Association between obesity and retirement: An analysis of Health and Retirement Study
Obesity is a growing epidemic in the US. Currently, about 35% of the population are obese. Obesity is associated with chronic diseases and disability. However, there is limited research on the association between obesity and retirement.
We conducted a cross-sectional analysis of data from the 2010 wave of the Health and Retirement Study (HRS). The HRS is a biennial panel survey of a nationally-representative sample of about 20,000 Americans of age 50 years. The survey tracks the changes in economic and health conditions of the labor force toward the end of work lives and after.
Restricting to files with complete data on all variables yielded 5486 records. We took retirement as the outcome and body mass index (BMI) as main exposure. The other exposures included demographic variables (gender, age, race and religion); physical measures (pulse and blood pressure), history of common chronic diseases and coverage by Medicare or Medicaid.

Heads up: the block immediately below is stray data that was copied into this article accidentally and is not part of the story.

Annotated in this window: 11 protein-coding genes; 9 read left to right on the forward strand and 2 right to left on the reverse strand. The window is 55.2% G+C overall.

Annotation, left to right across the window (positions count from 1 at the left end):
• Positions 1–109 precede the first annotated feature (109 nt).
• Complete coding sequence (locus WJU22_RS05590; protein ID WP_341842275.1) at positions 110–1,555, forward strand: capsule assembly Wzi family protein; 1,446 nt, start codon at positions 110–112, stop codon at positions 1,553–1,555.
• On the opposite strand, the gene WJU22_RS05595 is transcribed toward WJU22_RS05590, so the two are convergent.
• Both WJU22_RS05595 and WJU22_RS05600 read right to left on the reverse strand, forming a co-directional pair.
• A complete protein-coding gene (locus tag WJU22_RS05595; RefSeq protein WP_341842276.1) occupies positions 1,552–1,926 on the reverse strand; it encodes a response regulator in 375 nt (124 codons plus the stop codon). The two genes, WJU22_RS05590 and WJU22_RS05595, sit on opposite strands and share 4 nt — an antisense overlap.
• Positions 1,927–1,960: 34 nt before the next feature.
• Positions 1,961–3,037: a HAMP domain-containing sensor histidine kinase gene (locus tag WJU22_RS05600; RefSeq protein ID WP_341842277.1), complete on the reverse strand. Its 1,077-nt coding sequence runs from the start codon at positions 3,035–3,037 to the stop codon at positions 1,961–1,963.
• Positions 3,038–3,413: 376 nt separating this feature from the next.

BMI was not associated with retirement status [(Overweight: AOR 1.07; 95% CI, 0.89-1.27); (Obese: AOR 0.95; 95% CI, 0.79-1.13). Most chronic diseases were positively associated with retirement, except diabetes and depression. Female were less likely to retire [AOR 0.59, 95% CI, 0.51-0.68]. People who did not have Medicare (AOR 0.18; 95% CI, 0.13-0.21) or Medicaid (AOR; 0.57, 95% CI, 0.43-0.74) coverage were less likely to be retired.
Contrary to the earlier studies, we did not find an association between obesity and retirement. We recommend fuller examination of longitudinal data to guide policies in the area.
Learning Areas:Public health or related public policy
Public health or related research
Evaluate the association between obesity and retirement
Keyword(s): Aging, Obesity
Qualified on the content I am responsible for because: I am a physician who has special interest in research and policies related to the aging population, obesity and medical care.
Any relevant financial relationships? No
I agree to comply with the American Public Health Association Conflict of Interest and Commercial Support Guidelines, and to disclose to the participants any off-label or experimental uses of a commercial product or service discussed in my presentation.